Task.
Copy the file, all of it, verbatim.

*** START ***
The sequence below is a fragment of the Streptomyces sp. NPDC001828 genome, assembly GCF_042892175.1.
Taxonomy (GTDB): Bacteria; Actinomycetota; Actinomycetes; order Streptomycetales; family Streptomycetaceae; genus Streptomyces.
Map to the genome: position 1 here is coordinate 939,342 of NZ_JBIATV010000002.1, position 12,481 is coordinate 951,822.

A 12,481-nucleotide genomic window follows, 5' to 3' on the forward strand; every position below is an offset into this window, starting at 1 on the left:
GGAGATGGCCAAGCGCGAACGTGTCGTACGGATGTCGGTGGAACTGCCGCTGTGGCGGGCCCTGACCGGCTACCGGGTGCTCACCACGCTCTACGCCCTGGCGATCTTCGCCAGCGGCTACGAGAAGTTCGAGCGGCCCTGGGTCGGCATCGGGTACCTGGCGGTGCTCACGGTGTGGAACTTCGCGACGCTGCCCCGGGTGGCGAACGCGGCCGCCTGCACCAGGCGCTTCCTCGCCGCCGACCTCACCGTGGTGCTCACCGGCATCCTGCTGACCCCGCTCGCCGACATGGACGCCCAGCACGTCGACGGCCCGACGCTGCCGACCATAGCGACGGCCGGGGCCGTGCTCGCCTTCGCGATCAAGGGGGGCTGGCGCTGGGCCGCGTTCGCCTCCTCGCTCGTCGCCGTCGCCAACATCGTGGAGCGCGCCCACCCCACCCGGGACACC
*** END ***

The sequence below is a fragment of the Streptomyces sp. NPDC001828 genome, assembly GCF_042892175.1.
Taxonomy (GTDB): Bacteria; Actinomycetota; Actinomycetes; order Streptomycetales; family Streptomycetaceae; genus Streptomyces.
Map to the genome: position 1 here is coordinate 939,342 of NZ_JBIATV010000002.1, position 12,481 is coordinate 951,822.

A 12,481-nucleotide genomic window follows, 5' to 3' on the forward strand; every position below is an offset into this window, starting at 1 on the left:
GGAGATGGCCAAGCGCGAACGTGTCGTACGGATGTCGGTGGAACTGCCGCTGTGGCGGGCCCTGACCGGCTACCGGGTGCTCACCACGCTCTACGCCCTGGCGATCTTCGCCAGCGGCTACGAGAAGTTCGAGCGGCCCTGGGTCGGCATCGGGTACCTGGCGGTGCTCACGGTGTGGAACTTCGCGACGCTGCCCCGGGTGGCGAACGCGGCCGCCTGCACCAGGCGCTTCCTCGCCGCCGACCTCACCGTGGTGCTCACCGGCATCCTGCTGACCCCGCTCGCCGACATGGACGCCCAGCACGTCGACGGCCCGACGCTGCCGACCATAGCGACGGCCGGGGCCGTGCTCGCCTTCGCGATCAAGGGGGGCTGGCGCTGGGCCGCGTTCGCCTCCTCGCTCGTCGCCGTCGCCAACATCGTGGAGCGCGCCCACCCCACCCGGGACACC